Declawing isn’t simply the removal of a cat’s claws. It involves the amputation of the last bone on each toe on a cat’s paws.
Declawing is most often done to protect furniture or to prevent a cat from scratching people—not for the benefit of the cat. Declawed cats often suffer long-term pain and are more likely to act aggressively and avoid the litter box. Because amputating their toes changes the way they walk, declawed cats can also suffer from arthritis and back pain.
There’s no medical reason to amputate all of a cat’s toes, which is why declawing is outlawed or considered unethical in many countries. A growing number of veterinary professionals in the U.S. oppose declawing, and it’s currently banned in two states: New York and Maryland. More than a dozen local governments have also enacted declaw bans, and momentum is growing for both more state bans and more veterinarians refusing to perform the procedure.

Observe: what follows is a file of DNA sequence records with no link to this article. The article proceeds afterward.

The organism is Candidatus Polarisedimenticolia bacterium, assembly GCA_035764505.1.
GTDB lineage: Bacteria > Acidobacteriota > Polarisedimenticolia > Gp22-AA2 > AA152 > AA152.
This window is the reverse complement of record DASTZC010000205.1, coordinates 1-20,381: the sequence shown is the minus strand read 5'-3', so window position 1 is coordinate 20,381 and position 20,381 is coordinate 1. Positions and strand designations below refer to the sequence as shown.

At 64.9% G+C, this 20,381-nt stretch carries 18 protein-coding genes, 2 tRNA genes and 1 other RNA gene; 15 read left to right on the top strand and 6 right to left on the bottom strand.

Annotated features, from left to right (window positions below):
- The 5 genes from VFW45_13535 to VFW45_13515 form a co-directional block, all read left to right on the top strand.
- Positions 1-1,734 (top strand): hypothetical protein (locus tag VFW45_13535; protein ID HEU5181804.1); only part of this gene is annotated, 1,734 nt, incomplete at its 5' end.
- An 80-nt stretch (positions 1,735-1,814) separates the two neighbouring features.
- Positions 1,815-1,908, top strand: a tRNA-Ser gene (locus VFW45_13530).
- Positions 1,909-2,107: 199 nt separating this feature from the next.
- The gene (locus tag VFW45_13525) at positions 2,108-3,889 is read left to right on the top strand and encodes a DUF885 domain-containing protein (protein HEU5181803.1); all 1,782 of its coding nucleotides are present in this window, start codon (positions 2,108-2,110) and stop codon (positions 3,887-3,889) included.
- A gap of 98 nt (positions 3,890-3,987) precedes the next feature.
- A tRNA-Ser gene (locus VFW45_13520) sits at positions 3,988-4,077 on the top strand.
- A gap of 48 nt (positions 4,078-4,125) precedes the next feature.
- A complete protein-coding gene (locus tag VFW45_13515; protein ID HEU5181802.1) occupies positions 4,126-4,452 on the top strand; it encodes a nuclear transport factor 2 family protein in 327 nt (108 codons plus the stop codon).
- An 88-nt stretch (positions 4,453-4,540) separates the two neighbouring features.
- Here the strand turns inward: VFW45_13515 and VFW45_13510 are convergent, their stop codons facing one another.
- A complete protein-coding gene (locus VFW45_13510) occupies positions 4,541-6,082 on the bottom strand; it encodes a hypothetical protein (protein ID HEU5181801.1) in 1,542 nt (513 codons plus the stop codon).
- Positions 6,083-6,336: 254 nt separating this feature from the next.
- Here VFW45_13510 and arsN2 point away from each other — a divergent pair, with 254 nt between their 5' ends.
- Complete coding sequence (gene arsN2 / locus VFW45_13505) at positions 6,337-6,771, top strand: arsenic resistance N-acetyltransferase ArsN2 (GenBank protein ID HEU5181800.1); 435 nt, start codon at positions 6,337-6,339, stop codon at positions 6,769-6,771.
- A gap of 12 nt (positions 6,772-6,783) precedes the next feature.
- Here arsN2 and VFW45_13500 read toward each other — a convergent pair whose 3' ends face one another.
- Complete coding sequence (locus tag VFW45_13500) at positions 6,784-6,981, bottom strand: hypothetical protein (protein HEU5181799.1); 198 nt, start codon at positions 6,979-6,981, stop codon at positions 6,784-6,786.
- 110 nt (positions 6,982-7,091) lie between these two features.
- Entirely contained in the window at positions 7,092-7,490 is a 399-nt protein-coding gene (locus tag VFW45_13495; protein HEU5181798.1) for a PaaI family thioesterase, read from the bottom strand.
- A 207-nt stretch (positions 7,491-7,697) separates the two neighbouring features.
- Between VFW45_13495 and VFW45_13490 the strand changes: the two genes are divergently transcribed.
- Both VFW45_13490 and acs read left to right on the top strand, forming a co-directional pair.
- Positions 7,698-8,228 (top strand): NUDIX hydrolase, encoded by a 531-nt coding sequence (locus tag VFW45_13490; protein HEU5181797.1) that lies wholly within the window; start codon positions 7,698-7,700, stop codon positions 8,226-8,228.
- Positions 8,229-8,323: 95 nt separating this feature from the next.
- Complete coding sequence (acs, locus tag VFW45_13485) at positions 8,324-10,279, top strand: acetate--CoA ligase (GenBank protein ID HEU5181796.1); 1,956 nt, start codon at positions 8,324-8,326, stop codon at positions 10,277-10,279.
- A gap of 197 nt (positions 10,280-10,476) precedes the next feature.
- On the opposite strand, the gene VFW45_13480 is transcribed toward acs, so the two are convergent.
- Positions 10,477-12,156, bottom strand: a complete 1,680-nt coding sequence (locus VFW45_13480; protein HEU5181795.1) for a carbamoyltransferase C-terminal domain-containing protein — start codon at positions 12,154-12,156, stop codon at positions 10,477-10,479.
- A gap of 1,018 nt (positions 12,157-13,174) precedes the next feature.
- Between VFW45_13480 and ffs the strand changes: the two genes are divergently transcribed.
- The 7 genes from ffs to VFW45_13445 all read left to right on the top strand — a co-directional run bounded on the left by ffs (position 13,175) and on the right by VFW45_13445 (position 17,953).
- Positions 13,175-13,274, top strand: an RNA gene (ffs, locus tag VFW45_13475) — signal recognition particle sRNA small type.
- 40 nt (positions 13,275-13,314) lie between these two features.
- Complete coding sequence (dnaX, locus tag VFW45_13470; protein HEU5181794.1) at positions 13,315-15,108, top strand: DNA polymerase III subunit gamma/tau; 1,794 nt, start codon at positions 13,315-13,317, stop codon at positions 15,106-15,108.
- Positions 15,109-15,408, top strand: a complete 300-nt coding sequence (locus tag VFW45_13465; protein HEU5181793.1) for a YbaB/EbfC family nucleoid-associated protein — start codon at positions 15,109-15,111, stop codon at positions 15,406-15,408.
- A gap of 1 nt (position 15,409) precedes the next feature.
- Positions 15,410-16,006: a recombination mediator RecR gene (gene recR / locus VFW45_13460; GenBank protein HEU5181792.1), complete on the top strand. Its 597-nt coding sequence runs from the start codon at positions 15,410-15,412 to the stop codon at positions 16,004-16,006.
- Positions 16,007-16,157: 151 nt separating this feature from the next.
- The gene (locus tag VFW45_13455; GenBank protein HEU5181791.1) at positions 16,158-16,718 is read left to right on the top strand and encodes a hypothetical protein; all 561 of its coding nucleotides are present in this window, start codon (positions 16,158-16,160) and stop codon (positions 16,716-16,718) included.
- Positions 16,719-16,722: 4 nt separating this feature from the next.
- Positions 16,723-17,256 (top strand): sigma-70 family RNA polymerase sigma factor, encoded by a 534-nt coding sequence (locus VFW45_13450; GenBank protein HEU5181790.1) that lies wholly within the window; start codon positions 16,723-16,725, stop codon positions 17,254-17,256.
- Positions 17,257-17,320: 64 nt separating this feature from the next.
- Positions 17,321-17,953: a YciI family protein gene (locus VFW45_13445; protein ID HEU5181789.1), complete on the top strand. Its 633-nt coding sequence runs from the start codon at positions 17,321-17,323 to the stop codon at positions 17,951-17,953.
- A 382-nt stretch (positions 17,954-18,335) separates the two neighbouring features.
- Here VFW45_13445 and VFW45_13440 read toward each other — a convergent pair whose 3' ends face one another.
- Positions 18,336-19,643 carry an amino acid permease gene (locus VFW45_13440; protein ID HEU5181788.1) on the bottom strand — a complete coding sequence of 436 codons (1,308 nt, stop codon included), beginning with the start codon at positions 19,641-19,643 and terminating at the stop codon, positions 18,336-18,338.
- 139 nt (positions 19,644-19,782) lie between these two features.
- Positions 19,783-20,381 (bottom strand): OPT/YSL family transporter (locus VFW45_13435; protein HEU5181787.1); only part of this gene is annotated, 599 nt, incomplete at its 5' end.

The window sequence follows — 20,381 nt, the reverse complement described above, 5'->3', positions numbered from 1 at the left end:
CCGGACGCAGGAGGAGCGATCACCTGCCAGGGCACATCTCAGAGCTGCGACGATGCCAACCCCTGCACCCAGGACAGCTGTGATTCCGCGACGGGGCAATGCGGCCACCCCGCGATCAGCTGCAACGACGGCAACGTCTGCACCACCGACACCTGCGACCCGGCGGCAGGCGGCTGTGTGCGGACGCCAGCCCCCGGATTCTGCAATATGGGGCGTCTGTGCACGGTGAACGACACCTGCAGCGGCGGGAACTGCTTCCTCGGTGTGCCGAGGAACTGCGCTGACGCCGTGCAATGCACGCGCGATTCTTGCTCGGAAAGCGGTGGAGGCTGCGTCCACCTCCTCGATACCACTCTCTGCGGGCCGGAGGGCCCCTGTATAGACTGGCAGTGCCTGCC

Ending Declaw Advocacy Toolkit
Are you interested in stopping the declawing of cats but don’t know where to start? This toolkit is for you. Aimed at passing anti-declaw legislation at the local level and supporting statewide bans, the Ending Declaw Advocacy Toolkit provides a step-by-step guide for both experienced policy advocates and those new to policy work.
Sign on for support
Join us in support of laws to prohibit nontherapeutic declawing. If you represent a shelter or rescue, please sign our declaw ban support statement. If you’re a veterinarian, veterinary technician/nurse or veterinary medical student, please sign HSVMA’s support statement.
- Poster: Cat declawing: Why it’s a bad idea for your cat
- Fact sheet: Declawing: The painful truth
- Advocacy fact sheet: Support a ban on declawing cats